Drought-tolerant plants have special adaptations like deep roots to “root out” water locked deep in the soil, small leaves to minimize evaporation, and waxy foliage to prevent water loss. 

If you’re designing a low-water xeriscape, spread a healthy layer of organic mulch around trees and plants to reduce evaporation. Mulch acts like a blanket over your soil, keeping water near your plant roots. Just check that your plant likes moist soil before adding mulch: Many native wildflowers prefer poor, dry soil to rich, moist loam.

3. How much water do my new shrubs need?

Once established, drought-tolerant shrubs can thrive with little to no supplemental water. But you’ll need to water your shrubs for the first one to two years to ensure that roots get enough water to dig deep and spread wide. 

Shrubs are considered established when their root spread is as wide as their above-ground leaf canopy. Well-established roots give your shrubs the ability to withstand drought when it hits.

— 1-2 weeks since planting: water once a day
— 3-12 weeks since planting: every 2-3 days
— 12 weeks – 1 to 2 years since planting: once a week, depending on precipitation

After the first two weeks, let the soil dry out before watering to encourage deep root growth. Stick a screwdriver 4 to 6 inches into the ground to see if water is needed. If you can easily push the screwdriver into the ground, the soil is moist and you can hold off on watering. If it is difficult to insert the screwdriver, the soil is dry and it’s time to water. 

4. How much should I water my new shrub?

Water your shrub with one-quarter to one-third the volume of the container that it came in. For example, if you purchased a southern wax myrtle in a 3-gallon pot, you should give it about 1 gallon of water at planting.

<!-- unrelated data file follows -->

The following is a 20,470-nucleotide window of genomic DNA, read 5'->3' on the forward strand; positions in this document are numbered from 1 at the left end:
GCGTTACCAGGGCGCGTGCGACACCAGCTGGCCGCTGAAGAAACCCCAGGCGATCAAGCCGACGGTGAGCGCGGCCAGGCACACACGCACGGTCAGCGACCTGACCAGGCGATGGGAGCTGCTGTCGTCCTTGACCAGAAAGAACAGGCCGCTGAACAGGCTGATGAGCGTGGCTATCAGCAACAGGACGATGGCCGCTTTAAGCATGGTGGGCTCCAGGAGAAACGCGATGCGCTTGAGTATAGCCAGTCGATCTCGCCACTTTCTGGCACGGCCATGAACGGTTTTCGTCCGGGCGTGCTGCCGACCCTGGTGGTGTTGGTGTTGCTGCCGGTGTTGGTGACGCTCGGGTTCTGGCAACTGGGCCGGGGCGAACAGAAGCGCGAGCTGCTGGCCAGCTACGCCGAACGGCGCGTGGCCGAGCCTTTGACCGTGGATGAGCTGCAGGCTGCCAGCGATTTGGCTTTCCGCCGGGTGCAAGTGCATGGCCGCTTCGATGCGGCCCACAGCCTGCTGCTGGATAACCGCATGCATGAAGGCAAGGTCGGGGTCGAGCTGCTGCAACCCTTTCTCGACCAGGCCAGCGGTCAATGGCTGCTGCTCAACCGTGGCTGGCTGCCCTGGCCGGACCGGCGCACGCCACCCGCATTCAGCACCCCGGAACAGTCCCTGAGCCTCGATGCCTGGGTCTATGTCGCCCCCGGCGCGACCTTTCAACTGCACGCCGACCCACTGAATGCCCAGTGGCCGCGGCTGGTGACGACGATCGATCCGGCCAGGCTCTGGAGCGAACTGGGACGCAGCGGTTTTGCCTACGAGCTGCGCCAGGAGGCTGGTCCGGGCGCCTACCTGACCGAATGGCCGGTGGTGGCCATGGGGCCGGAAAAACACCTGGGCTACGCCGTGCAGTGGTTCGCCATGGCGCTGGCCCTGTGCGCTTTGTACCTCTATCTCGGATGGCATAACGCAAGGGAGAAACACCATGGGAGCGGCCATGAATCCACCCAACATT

As your shrub grows, it will need more water than this initial volume. Water should penetrate the top 4 to 6 inches of soil, so your shrub will generally need 1 to 2 inches of water.

5. Why isn’t butterfly bush on this list?

At first glance, butterfly bush (Buddleja davidii, common name “summer lilac”) seems like an ideal drought-resistant choice, but it’s an invasive species that should be avoided. 

Originally from China and Japan, this rapid-grower crowds out native plants that sustain North American wildlife. While its nectar attracts mature butterflies, it isn’t a host plant for caterpillars, so it won’t sustain the pollinator population long-term — and it’ll choke out the plants that can.

Instead of butterfly bush, consider planting another drought-tolerant, butterfly-friendly shrub or perennial like globe thistle, butterfly weed, or English lavender. 

Don’t shrug off shrubs

A border of shrubs should be a beautiful, low-maintenance way to define your space and offer backyard privacy — not an added expense that makes your water bill skyrocket. If you’re ready to get thrifty and eco-friendly with your borders, plant your drought-tolerant shrubs in fall or early spring to give their roots time to acclimate before summer heat or winter weather. 

Planting a single shrub is a fairly simple DIY project, but digging a long hedge border around the backyard could eat up your entire weekend. If you’d rather let the experts get your shrubs in shape, call a team of local lawn care pros to get your lawn hearty and healthy so it’ll stand strong when the next dry spell hits. 

Main Photo Credit: Derek Ramsey (Ram-Man). Location credit to the Chanticleer Garden | Wikimedia Commons | CC BY-SA 3.0

Maille Smith

Maille-Rose Smith is a freelance writer and actor based in New York. She graduated from the University of Virginia. She enjoys watching theatre, reading mysteries, and listening to psychology podcasts. She is an orchid enthusiast and always has a basil plant growing in her kitchen.